[hist-analytic] Putnam and Aune on Color-incompatibilities

Bruce Aune aune at philos.umass.edu
Wed Nov 18 09:27:07 EST 2009


Largely because I wondered how Steve could have become so confused  
about what I said about the incompatibility of colors in my second  
chapter and why he insisted so strongly that I give him a definition  
rather than examples of what I meant by “determinate color,” I reread  
Hilary Putnam’s paper, “Reds, Greens, and Logical Analysis,” which  
Steve introduced into our discussion. I had looked the paper over when  
Steve Swartz reminded me of it, but I didn’t give it the careful read  
it deserved. I knew that Putnam’s argument was different from mine,  
but I thought we were defending the same basic thesis.  When I looked  
at the paper the other day, I realized that we weren’t defending the  
same thesis at all. Readers who followed my exchanges with Steve (if  
any readers actually did so) might be interested in some of the  
differences I found.



1.  Putnam’s wanted to show that “Nothing is red all over and green  
all over at the same time” is an analytic truth.  Not only did I not  
want to show this; I don’t even think it is an a priori truth. (I  
argued that a related assertion regarding yellow and green, which are  
equally generic colors, could in fact be false.) Also, I did not share  
Putnam’s conception of an analytic truth. I didn’t actually say, in my  
second chapter, what conception of analytic truth I accepted, but my  
discussion was structured in accordance with the definition I would  
defend in my third chapter. Putnam’s paper therefore contains an  
argument that is very different from the one I offered, and it arrives  
at a very different conclusion.



2.  Putnam was working with Frege’s conception of analyticity.  Putnam  
described it by saying “An analytic sentence is one that can be  
reduced to a theorem of formal logic by putting synonyms for  
synonyms.”  Because he accepted this conception, he had to show that  
his target sentence could be reduced to a logical truth by putting  
synonyms for synonyms. To do this he had to provide definitions giving  
synonyms for the predicates in his target sentence—specifically, for  
“red” and “green.” Since I was not working with this conception of  
analyticity, I had no need for such definitions. They were not  
pertinent to my task.



3.  The conception of analytic truth I accept is an extension (or  
development) of the definition Carnap used later in his career:  A  
statement is analytic true just when it is true by virtue of  
semantical rules. (This is a rough statement, of course; I discuss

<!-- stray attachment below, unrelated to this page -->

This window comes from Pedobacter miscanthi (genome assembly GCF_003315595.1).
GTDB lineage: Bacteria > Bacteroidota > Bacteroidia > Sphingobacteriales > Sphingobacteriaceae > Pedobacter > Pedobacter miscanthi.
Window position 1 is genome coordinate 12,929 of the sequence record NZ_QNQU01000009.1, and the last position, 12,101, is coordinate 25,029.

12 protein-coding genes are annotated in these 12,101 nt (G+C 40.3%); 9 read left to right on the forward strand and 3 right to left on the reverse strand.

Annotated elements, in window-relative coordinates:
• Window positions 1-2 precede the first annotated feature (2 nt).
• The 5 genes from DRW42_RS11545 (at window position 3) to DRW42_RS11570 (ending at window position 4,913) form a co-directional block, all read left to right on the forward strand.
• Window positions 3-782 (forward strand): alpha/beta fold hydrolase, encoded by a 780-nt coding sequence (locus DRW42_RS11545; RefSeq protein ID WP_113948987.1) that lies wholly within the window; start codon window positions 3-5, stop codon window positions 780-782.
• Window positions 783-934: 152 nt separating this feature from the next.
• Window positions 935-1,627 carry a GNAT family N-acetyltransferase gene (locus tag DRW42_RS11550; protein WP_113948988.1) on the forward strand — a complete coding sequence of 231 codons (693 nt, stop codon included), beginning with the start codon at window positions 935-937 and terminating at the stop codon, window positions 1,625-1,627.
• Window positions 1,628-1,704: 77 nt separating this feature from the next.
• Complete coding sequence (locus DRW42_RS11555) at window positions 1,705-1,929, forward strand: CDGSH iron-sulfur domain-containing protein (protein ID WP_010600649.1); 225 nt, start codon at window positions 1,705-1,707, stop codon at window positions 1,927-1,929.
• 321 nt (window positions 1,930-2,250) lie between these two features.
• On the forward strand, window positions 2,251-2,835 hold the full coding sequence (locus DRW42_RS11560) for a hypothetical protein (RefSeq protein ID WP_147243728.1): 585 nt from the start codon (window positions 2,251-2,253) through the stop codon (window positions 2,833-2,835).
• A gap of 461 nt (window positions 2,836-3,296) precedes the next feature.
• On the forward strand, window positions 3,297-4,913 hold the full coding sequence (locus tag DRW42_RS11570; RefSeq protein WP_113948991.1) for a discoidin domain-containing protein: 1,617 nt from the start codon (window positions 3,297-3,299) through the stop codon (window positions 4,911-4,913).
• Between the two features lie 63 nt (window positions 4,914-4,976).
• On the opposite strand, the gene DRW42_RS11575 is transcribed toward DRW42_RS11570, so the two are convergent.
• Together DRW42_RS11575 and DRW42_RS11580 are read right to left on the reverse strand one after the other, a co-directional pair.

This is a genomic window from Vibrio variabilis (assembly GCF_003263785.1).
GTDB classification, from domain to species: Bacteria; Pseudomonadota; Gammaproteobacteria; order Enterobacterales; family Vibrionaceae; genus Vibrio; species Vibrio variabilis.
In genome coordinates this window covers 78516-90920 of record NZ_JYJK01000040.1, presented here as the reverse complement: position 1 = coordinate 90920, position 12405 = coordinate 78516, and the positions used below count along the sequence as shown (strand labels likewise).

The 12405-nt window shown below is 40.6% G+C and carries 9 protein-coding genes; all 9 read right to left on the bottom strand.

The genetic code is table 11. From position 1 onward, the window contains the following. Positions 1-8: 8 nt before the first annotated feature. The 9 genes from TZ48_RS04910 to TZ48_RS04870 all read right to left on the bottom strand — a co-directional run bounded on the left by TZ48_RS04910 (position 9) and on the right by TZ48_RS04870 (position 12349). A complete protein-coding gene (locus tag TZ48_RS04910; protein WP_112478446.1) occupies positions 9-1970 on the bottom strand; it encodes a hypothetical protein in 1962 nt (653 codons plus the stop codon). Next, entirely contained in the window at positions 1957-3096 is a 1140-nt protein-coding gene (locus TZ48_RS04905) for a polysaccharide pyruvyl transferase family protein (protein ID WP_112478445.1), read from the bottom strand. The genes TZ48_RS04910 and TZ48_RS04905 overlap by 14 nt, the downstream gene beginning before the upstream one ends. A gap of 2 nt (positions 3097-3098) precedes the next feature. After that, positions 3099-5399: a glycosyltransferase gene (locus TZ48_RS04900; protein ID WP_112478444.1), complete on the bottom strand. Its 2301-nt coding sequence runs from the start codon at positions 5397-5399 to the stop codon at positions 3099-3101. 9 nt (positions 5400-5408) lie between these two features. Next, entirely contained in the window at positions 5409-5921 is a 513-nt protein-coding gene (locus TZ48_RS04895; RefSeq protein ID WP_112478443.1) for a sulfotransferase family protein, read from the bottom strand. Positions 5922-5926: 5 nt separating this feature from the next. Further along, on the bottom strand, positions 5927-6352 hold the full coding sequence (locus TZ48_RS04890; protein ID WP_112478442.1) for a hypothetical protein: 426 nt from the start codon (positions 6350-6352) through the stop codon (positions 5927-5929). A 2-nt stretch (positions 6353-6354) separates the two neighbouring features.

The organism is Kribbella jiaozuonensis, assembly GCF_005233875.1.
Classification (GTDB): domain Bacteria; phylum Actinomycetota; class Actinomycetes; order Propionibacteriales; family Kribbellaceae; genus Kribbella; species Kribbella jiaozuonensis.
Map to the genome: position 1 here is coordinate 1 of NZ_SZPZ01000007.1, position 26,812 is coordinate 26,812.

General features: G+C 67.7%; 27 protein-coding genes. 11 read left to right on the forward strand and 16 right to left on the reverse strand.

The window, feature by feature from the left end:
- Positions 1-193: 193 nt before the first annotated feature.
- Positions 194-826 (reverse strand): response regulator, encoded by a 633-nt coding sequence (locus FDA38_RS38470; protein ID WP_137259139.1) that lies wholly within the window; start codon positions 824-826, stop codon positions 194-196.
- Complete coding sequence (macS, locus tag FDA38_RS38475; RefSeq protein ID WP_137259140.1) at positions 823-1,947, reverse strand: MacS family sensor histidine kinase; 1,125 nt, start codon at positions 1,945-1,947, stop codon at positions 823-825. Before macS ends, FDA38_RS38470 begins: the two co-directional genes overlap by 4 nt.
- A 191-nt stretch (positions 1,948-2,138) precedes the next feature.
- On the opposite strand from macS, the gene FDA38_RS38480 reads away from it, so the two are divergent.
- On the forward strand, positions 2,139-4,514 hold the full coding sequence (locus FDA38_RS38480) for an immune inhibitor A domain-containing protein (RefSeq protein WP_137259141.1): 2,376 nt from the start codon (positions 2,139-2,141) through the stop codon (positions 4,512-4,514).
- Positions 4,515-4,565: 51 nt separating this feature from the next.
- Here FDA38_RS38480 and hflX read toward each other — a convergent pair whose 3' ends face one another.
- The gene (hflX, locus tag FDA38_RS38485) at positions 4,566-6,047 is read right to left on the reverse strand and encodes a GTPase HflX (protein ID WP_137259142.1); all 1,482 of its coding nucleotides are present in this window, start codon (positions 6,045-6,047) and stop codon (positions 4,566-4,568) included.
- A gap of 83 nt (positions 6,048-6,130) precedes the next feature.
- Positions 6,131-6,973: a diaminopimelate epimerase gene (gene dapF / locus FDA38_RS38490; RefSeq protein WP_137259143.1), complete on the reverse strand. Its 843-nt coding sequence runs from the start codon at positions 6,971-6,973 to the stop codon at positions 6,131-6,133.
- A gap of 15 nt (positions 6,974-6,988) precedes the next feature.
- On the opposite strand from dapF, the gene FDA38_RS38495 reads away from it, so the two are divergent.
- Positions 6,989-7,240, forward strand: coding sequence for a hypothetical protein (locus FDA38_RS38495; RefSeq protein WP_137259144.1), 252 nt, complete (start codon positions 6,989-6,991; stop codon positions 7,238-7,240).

pertinent qualifications in my chapter 3 and in two appendices.)  Why  
don’t I accept the Fregean conception that Putnam accepts?  It is not  
that it isn’t good as far as it goes; it is that, like Kant’s  
conception, it doesn’t go far enough.  There are statements deserving  
the status of analytic truths that do not satisfy Kant’s conception or  
Frege’s conception.  Neither conception shows why logical truths are  
true, for instance (Frege’s simply assumes it), and neither accounts  
for the analytic character of certain assertions containing predicates  
that are only partially defined. As I explain in chapter 3, Carnap  
left Frege’s conception behind the early 1930’s, when he introduced  
the concept of a bilateral reduction sentence.



4.  Carnap regarded meaning postulates (he later preferred the  
description “A-postulates”) as special cases of semantical rules. For  
him, A-postulates are specifications of meaning, either complete or  
partial. If I propose to use a certain relation symbol, say “Rxy”, to  
represent an asymmetrical relation, I may indicate this by the A- 
postulate, “(x)(y)(Rxy --> ~ Ryx).”  This shows us that if the symbol  
“R” applies to a pair of objects <a,b>, it does not apply to the pair  
<b,a>.



5.  My proof that nothing can possess two determinate colors at the  
same place and time involved two A-postulates, which hold true for my  
talk about colors and, as I contend, for sophisticated English speech  
generally.  One is that determinate colors are distinct just when they  
are distinguishable and the other (RBJ made me realize this a distinct  
postulate) is that if anything possesses a determinate color C at a  
place and time, any determinate color it possesses there and then is C  
and only C.  This last postulate underlies our use of the definite  
article in such expressions as “the color of a (at p and t).” We use  
similar expressions (technically, functors) for a wide range of  
attributes that we attribute to familiar things:  the temperature of s  
(at t), the length in inches of x at t, the speed of x in miles per  
hour, and so on.



6.  I could easily meet Steve’s often-repeated request for a  
definition of “determinate color”, but I didn’t want to introduce  
another word he would say he doesn’t understand. The definition I  
would want to give is, “A determinate color is any non-generic  
color.”  This definition uses the expression “generic color,” which is